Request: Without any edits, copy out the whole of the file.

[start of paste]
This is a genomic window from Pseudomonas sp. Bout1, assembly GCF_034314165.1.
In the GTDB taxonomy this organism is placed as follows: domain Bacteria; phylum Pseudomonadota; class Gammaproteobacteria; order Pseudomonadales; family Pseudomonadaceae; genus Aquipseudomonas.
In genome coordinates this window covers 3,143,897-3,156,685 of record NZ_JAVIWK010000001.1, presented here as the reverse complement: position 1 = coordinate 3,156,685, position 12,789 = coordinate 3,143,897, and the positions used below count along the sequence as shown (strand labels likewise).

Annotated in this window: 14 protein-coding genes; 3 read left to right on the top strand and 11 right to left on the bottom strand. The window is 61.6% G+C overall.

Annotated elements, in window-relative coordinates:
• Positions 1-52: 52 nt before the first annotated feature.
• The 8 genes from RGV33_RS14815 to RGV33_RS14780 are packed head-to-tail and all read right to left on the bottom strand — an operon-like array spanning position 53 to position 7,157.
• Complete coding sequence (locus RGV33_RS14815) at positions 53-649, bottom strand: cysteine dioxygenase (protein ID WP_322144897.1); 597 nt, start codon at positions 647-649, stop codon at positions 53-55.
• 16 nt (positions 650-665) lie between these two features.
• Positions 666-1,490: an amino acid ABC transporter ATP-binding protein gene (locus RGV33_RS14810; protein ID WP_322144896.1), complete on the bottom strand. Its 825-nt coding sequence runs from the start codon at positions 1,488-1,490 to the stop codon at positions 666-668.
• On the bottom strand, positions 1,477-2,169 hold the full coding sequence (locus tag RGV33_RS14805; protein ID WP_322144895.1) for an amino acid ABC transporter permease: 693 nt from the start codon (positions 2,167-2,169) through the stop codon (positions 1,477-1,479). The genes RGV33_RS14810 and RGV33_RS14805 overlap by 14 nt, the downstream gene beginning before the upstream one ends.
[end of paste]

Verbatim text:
This is a genomic window from Pseudomonas sp. Bout1, assembly GCF_034314165.1.
In the GTDB taxonomy this organism is placed as follows: domain Bacteria; phylum Pseudomonadota; class Gammaproteobacteria; order Pseudomonadales; family Pseudomonadaceae; genus Aquipseudomonas.
In genome coordinates this window covers 3,143,897-3,156,685 of record NZ_JAVIWK010000001.1, presented here as the reverse complement: position 1 = coordinate 3,156,685, position 12,789 = coordinate 3,143,897, and the positions used below count along the sequence as shown (strand labels likewise).

Annotated in this window: 14 protein-coding genes; 3 read left to right on the top strand and 11 right to left on the bottom strand. The window is 61.6% G+C overall.

Annotated elements, in window-relative coordinates:
• Positions 1-52: 52 nt before the first annotated feature.
• The 8 genes from RGV33_RS14815 to RGV33_RS14780 are packed head-to-tail and all read right to left on the bottom strand — an operon-like array spanning position 53 to position 7,157.
• Complete coding sequence (locus RGV33_RS14815) at positions 53-649, bottom strand: cysteine dioxygenase (protein ID WP_322144897.1); 597 nt, start codon at positions 647-649, stop codon at positions 53-55.
• 16 nt (positions 650-665) lie between these two features.
• Positions 666-1,490: an amino acid ABC transporter ATP-binding protein gene (locus RGV33_RS14810; protein ID WP_322144896.1), complete on the bottom strand. Its 825-nt coding sequence runs from the start codon at positions 1,488-1,490 to the stop codon at positions 666-668.
• On the bottom strand, positions 1,477-2,169 hold the full coding sequence (locus tag RGV33_RS14805; protein ID WP_322144895.1) for an amino acid ABC transporter permease: 693 nt from the start codon (positions 2,167-2,169) through the stop codon (positions 1,477-1,479). The genes RGV33_RS14810 and RGV33_RS14805 overlap by 14 nt, the downstream gene beginning before the upstream one ends.